Attribution 3.0 simply means that you’re allowed to use the file (non-commercially), but you have to give credit to the original creator of the sound. So, if you use one of these sounds in a Scratch project, for example, include an attribution to the original sound creator in the description of your program when you publish it.
Public domain audio files means that the audio file is free to use and you don’t have to give credit to the original creator of the sound.
It’s important to be careful what your young coder does regarding audio files. Many students want to use a popular song, so they record the song on a mobile phone and then upload the recording to their programs. Though this may be innocent, it’s important to teach your young coders about licenses and why they’re important. Encourage them to sing the song themselves or try playing the music on an instrument they’re learning.
Importing sounds into Scratch
Importing sounds into Scratch is very simple and can make the programs you write so much more exciting! After you have an MP3 file that you have legally downloaded onto your computer, open an existing project or start a new one in Scratch. Then, follow these steps to get your sound into your program:
- Choose a sprite that you want the sound to be associated with. For example, you can have a GIF of a sleeping cat and a sound of sawing wood. You can make the cat sound like it was snoring with the sound of sawing wood.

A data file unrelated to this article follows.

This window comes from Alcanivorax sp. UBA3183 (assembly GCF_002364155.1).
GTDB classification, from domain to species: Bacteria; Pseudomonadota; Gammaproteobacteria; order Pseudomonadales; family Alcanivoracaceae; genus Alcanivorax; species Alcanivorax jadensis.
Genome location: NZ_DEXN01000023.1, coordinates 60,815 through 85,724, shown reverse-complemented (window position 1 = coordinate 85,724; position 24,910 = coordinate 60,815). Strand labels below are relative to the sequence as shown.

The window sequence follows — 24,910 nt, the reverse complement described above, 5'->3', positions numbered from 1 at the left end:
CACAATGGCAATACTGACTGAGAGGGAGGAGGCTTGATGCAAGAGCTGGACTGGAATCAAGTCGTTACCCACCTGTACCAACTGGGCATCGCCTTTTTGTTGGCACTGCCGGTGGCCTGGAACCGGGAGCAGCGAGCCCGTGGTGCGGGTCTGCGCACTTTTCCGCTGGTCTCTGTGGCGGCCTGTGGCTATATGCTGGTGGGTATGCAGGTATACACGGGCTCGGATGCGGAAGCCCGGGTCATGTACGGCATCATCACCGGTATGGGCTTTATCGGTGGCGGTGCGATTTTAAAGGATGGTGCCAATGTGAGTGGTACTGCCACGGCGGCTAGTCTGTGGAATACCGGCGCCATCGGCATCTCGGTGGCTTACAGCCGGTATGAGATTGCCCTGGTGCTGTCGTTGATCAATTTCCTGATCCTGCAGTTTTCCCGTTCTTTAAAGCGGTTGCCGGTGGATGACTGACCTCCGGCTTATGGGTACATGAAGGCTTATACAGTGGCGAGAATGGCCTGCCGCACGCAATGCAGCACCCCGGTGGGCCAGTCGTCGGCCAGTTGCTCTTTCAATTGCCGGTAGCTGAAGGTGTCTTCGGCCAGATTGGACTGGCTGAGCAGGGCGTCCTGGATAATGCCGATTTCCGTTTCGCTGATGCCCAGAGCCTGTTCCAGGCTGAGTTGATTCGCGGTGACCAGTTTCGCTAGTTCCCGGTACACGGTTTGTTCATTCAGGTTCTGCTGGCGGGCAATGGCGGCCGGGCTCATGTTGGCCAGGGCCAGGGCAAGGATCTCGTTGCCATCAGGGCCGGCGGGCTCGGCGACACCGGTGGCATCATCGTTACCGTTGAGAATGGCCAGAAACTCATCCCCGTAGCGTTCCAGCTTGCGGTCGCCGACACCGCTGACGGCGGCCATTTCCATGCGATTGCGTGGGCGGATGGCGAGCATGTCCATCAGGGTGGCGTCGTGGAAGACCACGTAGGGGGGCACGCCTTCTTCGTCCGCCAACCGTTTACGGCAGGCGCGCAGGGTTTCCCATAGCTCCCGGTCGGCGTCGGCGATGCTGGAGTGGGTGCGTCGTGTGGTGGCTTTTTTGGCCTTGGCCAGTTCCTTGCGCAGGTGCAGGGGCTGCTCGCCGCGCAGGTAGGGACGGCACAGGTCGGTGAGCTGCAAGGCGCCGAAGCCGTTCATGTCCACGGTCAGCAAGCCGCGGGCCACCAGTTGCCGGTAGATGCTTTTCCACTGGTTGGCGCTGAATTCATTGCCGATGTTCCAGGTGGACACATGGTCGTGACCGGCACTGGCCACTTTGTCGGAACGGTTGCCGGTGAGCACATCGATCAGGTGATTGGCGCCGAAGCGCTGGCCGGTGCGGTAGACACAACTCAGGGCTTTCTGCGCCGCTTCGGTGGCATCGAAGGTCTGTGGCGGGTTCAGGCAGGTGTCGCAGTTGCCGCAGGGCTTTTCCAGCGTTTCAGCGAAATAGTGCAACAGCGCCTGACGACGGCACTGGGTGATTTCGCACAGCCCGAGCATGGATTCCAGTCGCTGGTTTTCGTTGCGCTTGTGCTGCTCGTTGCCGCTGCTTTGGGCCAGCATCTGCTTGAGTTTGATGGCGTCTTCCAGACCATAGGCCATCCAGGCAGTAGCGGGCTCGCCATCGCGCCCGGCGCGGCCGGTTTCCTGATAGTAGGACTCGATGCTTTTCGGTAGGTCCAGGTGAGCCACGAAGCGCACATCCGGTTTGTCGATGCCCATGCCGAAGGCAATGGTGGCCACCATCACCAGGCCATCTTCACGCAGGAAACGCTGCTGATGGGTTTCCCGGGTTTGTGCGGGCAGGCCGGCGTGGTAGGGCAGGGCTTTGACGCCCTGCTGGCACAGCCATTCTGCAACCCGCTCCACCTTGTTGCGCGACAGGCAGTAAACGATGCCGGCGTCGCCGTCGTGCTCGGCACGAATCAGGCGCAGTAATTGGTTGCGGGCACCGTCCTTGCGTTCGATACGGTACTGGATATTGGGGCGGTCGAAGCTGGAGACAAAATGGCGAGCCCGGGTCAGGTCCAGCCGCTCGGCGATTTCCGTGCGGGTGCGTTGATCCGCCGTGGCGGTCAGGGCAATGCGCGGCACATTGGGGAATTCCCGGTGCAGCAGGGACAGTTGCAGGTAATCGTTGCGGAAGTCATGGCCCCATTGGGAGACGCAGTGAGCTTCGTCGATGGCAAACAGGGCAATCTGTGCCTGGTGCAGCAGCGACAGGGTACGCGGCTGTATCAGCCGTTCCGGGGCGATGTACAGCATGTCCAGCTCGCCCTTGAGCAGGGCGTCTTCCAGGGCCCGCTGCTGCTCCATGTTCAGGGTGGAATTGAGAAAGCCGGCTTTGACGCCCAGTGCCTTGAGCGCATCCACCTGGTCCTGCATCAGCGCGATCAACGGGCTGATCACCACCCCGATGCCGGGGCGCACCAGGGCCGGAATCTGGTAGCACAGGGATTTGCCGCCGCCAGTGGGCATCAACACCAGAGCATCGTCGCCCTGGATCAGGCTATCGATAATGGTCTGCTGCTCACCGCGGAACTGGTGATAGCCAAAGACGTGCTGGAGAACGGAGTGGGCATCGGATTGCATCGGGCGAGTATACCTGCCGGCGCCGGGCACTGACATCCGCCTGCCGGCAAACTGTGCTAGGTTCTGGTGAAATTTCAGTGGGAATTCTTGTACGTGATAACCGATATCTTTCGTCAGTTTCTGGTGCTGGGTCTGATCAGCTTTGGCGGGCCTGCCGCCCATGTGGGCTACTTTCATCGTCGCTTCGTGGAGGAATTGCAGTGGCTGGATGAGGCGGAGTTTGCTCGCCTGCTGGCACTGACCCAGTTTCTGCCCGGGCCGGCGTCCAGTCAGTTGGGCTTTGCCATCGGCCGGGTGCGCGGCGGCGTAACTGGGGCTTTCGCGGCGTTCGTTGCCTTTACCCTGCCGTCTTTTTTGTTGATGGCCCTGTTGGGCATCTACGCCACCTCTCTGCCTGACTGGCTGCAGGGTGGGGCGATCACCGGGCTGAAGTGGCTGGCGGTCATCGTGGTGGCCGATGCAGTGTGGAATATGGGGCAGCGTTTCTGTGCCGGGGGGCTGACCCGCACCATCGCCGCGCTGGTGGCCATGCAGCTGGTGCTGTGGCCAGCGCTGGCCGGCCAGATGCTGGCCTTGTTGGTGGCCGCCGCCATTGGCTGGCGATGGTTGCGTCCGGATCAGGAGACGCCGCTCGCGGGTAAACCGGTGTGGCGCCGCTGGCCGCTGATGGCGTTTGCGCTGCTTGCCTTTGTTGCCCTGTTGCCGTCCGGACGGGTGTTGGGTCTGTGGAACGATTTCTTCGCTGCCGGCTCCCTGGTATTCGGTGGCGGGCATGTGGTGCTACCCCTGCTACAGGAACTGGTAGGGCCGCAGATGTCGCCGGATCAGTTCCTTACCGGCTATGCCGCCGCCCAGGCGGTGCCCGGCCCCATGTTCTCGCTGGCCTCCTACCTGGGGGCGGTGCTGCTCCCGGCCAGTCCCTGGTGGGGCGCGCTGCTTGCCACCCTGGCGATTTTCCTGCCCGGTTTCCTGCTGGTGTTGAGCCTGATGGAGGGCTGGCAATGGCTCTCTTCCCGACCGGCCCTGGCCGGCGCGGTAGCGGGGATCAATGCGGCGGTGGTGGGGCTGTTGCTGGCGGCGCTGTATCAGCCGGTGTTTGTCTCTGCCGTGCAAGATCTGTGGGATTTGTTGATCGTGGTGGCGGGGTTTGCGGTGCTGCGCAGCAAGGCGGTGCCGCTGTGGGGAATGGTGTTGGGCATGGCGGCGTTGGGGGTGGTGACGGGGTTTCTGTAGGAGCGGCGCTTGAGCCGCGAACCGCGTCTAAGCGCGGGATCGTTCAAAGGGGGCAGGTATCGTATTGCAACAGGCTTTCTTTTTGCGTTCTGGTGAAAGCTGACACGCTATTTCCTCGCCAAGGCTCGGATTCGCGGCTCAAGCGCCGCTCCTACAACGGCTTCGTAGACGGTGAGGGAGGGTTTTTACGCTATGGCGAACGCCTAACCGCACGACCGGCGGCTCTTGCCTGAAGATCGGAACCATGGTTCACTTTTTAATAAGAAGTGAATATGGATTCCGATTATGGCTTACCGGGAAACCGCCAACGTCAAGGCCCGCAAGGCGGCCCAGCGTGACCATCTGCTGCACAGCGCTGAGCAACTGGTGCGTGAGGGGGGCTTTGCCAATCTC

- Click the sprite that you chose, and then click the Sound tab in the center of the programming environment. You should already see a “pop” sound, which is the default sound that gets added to any sprite you upload. (If you want, you can delete this sound by clicking the x on the pop sound icon.)
- Click the folder with the up arrow and choose the MP3 file that you had previously downloaded.
- (Optional) Add a snippet of code to play the sound until it’s done, and then insert the sound command into a forever loop.
Importing sounds into App Lab can be done in just three easy steps:
- Click the App Lab button under the Start a New Project heading or open an existing project.
Under the UI Controls category of blocks is a
If you don’t see the placeholder code, you can write it yourself.
- Replace URL with the
URLof the sound you want to use and then either leave the
trueas true, if you want your sound to keep repeating, or change it to
false, if you want your sound to play once and then stop. If you’re getting your sounds from soundbible.com, then you have your sound downloaded on your computer. Just click the Show Blocks button at the top right of your programming environment, click the down arrow to the left of the URL in the
playSoundblock, select Choose, and upload the sound file to Code.org. After you’ve done that, the URL is replaced with the file’s name:
- Click Run on the emulator on the left of your App Lab environment to hear your sound play.